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The Young Musician ; Or, Fighting His Way   By: (1832-1899)

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By Horatio Alger



I. A Candidate for the Poorhouse

II. Philip at Home

III. Nick Holden's Call

IV. The Auction

V. An Alliance Against Philip

VI. "A Fuss About a Fiddle"

VII. Mr. Joe Tucker

VIII. In the Enemy's Hands

IX. The Poorhouse

X. Bad Tidings

XI. Philip's New Room

XII. A Pauper's Meal

XIII. A Friendly Mission

XIV. Philip Makes His Escape

XV. Escape and Flight

XVI. A Night Adventure

XVII. A Reformed Burglar

XVIII. A Professional Engagement

XIX. New Acquaintances

XX. A Lively Evening

XXI. Fortune Smiles Again

XXII. Rival Musicians

XXIII. An Hour of Triumph

XXIV. Lorenzo Riccabocca

XXV. A Change of Name

XXVI. A Promising Plan

XXVII. Unexpected Honors

XXVIII. A Triumphant Success

XXIX. Beset by Creditors

XXX. A Timely Gift

XXXI. The Professor's Flight

XXXII. The Race Across Fields

XXXIII. The Lost Wallet

XXXIV. A New Business Proposal

XXXV. Squire Pope Is Amazed

XXXVI. The Pretended Guardian

XXXVII. His Own Master

XXXVIII. An Offer Declined

XXXIX. An Ambitious Wayfarer

XL. The Indian Hunter

XXI. An Adventure in the Woods

XLII. An Indian at Last

XLIII. A Welcome Letter

XLIV. A Fresh Start


"As for the boy," said Squire Pope, with his usual autocratic air, "I shall place him in the poorhouse."

"But, Benjamin," said gentle Mrs. Pope, who had a kindly and sympathetic heart, "isn't that a little hard?"

"Hard, Almira?" said the squire, arching his eyebrows. "I fail to comprehend your meaning."

"You know Philip has been tenderly reared, and has always had a comfortable home "

"He will have a comfortable home now, Mrs. Pope. Probably you are not aware that it cost the town two thousand dollars last year to maintain the almshouse. I can show you the item in the town report."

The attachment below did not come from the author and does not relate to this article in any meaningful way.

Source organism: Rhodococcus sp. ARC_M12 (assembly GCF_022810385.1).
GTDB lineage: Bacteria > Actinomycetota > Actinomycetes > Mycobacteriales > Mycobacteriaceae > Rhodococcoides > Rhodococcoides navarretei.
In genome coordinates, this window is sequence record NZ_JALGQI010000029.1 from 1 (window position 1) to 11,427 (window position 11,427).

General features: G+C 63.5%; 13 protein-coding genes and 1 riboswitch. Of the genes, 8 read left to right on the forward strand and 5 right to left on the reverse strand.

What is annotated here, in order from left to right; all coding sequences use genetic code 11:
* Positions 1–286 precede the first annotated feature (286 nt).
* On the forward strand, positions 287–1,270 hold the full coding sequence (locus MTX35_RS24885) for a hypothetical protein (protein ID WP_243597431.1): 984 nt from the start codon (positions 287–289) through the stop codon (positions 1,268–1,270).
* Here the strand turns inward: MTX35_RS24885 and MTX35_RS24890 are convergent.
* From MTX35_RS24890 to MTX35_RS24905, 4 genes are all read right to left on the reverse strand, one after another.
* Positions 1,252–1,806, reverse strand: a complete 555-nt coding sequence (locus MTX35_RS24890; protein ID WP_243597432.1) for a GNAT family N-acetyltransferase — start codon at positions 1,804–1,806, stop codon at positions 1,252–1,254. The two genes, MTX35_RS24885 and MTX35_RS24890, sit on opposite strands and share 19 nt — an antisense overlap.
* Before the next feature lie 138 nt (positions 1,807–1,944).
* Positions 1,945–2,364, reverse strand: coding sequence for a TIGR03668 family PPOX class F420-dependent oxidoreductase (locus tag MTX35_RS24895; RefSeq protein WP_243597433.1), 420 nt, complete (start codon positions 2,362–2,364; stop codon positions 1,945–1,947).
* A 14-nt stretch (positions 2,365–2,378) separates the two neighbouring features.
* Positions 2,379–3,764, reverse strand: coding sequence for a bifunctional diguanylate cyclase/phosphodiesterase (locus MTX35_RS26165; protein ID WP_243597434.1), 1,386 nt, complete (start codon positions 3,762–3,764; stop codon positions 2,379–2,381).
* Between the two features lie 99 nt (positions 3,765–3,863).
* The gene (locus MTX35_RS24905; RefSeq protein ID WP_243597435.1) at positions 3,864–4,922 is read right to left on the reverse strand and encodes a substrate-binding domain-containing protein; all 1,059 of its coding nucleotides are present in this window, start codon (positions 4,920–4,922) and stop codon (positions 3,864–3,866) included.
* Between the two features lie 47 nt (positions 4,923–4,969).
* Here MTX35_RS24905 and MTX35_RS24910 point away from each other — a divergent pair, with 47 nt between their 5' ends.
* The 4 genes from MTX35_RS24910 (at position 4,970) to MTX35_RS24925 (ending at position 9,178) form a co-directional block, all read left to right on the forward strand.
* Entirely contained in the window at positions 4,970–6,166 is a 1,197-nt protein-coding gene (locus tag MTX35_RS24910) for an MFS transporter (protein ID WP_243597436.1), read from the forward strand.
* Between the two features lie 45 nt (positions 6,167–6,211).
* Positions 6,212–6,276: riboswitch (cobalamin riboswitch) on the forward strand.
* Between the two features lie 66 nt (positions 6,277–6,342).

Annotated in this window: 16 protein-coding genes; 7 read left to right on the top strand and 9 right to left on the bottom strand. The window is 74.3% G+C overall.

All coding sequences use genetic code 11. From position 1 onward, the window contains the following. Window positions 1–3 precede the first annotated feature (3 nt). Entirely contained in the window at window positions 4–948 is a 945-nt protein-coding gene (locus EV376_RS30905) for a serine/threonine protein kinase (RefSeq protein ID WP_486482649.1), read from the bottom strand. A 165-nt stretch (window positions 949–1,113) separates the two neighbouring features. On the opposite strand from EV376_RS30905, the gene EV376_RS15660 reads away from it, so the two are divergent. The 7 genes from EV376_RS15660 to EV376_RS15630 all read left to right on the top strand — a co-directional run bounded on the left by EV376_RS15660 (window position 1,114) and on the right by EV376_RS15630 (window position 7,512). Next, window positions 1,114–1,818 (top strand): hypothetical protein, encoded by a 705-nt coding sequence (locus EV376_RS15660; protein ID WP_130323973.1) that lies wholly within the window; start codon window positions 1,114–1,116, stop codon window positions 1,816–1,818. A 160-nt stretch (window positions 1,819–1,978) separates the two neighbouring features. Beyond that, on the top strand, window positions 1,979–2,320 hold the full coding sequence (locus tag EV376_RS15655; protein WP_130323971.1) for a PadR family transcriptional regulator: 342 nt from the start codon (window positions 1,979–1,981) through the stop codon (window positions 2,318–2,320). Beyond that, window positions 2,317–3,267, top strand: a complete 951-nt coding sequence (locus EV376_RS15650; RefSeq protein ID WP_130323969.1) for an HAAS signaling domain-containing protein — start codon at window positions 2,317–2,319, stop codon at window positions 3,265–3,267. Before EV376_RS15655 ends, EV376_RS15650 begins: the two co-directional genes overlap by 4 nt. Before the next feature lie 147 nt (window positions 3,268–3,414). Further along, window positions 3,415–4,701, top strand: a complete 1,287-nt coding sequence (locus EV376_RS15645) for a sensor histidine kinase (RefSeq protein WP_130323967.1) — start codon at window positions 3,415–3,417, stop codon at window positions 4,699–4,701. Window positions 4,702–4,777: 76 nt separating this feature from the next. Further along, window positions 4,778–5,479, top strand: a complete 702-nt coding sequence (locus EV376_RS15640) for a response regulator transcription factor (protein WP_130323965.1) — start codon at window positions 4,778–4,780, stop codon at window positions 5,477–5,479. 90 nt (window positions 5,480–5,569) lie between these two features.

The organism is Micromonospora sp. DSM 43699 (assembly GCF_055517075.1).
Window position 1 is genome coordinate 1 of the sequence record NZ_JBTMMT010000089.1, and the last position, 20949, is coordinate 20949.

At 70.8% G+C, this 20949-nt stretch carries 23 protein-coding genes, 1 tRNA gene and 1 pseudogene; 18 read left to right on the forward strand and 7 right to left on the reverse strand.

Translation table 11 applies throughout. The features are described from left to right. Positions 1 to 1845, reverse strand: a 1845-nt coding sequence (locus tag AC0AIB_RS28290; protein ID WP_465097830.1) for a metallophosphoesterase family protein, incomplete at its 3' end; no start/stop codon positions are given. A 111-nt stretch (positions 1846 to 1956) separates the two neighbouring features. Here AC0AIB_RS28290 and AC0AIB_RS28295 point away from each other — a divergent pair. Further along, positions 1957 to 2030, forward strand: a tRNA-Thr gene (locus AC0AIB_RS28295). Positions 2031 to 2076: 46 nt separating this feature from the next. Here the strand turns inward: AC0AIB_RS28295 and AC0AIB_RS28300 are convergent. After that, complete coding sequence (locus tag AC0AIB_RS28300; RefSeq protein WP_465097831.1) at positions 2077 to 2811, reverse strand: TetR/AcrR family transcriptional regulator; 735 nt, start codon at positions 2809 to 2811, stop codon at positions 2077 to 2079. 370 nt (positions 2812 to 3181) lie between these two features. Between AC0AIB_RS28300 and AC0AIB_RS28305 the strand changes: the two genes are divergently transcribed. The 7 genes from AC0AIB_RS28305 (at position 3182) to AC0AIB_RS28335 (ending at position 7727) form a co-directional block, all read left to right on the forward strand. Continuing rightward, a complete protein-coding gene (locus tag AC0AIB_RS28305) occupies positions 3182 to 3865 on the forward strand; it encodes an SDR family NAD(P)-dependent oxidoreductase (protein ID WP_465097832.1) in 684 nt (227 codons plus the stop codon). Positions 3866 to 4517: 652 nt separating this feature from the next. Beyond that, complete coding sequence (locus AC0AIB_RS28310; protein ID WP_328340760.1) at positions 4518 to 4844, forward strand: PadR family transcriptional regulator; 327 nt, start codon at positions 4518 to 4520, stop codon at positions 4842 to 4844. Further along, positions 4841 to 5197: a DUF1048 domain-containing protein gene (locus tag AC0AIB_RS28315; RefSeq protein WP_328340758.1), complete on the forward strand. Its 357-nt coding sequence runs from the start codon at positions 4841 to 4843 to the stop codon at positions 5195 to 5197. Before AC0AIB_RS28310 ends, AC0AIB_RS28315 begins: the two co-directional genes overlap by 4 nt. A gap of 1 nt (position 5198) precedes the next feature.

"I don't doubt it at all, husband," said Mrs. Pope gently. "Of course you know all about it, being a public man."

Squire Pope smiled complacently. It pleased him to be spoken of as a public man.

"Ahem! Well, yes, I believe I have no inconsiderable influence in town affairs," he responded. "I am on the board of selectmen, and am chairman of the overseers of the poor, and in that capacity I shall convey Philip Gray to the comfortable and well ordered institution which the town has set apart for the relief of paupers."

"I don't like to think of Philip as a pauper," said Mrs. Pope, in a deprecating tone.

"What else is he?" urged her husband. "His father hasn't left a cent. He never was a good manager."

"Won't the furniture sell for something, Benjamin?"

"It will sell for about enough to pay the funeral expenses and outstanding debts that is all."

"But it seems so hard for a boy well brought up to go to the poorhouse."

"You mean well, Almira, but you let your feelings run away with you. You may depend upon it, it is the best thing for the boy. But I must write a letter in time for the mail."

Squire Pope rose from the breakfast table and walked out of the room with his usual air of importance. Not even in the privacy of the domestic circle did he forget his social and official importance.

Who was Squire Pope?

We already know that he held two important offices in the town of Norton. He was a portly man, and especially cultivated dignity of deportment. Being in easy circumstances, and even rich for the resident of a village, he was naturally looked up to and credited with a worldly sagacity far beyond what he actually possessed.

At any rate, he may be considered the magnate of Norton. Occasionally he visited New York, and had been very much annoyed to find that his rural importance did not avail him there, and that he was treated with no sort of deference by those whom he had occasion to meet... Continue reading book >>

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